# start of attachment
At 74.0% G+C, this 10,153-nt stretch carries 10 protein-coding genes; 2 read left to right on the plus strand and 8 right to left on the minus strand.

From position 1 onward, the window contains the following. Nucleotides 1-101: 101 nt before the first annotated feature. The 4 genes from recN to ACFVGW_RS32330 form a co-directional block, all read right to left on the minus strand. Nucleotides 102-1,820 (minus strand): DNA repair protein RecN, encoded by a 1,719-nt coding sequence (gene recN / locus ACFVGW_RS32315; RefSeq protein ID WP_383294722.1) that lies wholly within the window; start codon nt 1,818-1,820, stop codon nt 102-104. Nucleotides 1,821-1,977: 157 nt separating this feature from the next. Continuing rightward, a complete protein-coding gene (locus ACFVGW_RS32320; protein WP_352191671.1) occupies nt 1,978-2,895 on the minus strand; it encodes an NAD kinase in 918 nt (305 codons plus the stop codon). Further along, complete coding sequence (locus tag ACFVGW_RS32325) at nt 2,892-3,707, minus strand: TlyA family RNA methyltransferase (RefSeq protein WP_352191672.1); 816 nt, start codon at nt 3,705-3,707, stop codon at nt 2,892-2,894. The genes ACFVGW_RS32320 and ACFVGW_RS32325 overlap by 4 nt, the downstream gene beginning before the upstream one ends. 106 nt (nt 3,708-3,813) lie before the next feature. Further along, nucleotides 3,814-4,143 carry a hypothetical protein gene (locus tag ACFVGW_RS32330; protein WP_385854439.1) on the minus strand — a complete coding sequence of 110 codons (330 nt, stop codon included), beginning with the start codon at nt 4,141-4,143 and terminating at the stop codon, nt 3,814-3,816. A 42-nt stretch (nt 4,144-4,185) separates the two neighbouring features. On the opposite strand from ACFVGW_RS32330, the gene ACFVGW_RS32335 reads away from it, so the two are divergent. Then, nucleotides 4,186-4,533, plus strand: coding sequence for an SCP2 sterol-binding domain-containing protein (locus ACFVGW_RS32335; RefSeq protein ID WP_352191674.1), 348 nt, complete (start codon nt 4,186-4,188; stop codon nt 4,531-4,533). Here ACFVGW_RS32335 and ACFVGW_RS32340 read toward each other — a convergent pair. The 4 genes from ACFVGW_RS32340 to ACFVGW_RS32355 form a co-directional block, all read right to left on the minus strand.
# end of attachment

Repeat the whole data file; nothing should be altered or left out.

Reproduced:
At 74.0% G+C, this 10,153-nt stretch carries 10 protein-coding genes; 2 read left to right on the plus strand and 8 right to left on the minus strand.

From position 1 onward, the window contains the following. Nucleotides 1-101: 101 nt before the first annotated feature. The 4 genes from recN to ACFVGW_RS32330 form a co-directional block, all read right to left on the minus strand. Nucleotides 102-1,820 (minus strand): DNA repair protein RecN, encoded by a 1,719-nt coding sequence (gene recN / locus ACFVGW_RS32315; RefSeq protein ID WP_383294722.1) that lies wholly within the window; start codon nt 1,818-1,820, stop codon nt 102-104. Nucleotides 1,821-1,977: 157 nt separating this feature from the next. Continuing rightward, a complete protein-coding gene (locus ACFVGW_RS32320; protein WP_352191671.1) occupies nt 1,978-2,895 on the minus strand; it encodes an NAD kinase in 918 nt (305 codons plus the stop codon). Further along, complete coding sequence (locus tag ACFVGW_RS32325) at nt 2,892-3,707, minus strand: TlyA family RNA methyltransferase (RefSeq protein WP_352191672.1); 816 nt, start codon at nt 3,705-3,707, stop codon at nt 2,892-2,894. The genes ACFVGW_RS32320 and ACFVGW_RS32325 overlap by 4 nt, the downstream gene beginning before the upstream one ends. 106 nt (nt 3,708-3,813) lie before the next feature. Further along, nucleotides 3,814-4,143 carry a hypothetical protein gene (locus tag ACFVGW_RS32330; protein WP_385854439.1) on the minus strand — a complete coding sequence of 110 codons (330 nt, stop codon included), beginning with the start codon at nt 4,141-4,143 and terminating at the stop codon, nt 3,814-3,816. A 42-nt stretch (nt 4,144-4,185) separates the two neighbouring features. On the opposite strand from ACFVGW_RS32330, the gene ACFVGW_RS32335 reads away from it, so the two are divergent. Then, nucleotides 4,186-4,533, plus strand: coding sequence for an SCP2 sterol-binding domain-containing protein (locus ACFVGW_RS32335; RefSeq protein ID WP_352191674.1), 348 nt, complete (start codon nt 4,186-4,188; stop codon nt 4,531-4,533). Here ACFVGW_RS32335 and ACFVGW_RS32340 read toward each other — a convergent pair. The 4 genes from ACFVGW_RS32340 to ACFVGW_RS32355 form a co-directional block, all read right to left on the minus strand.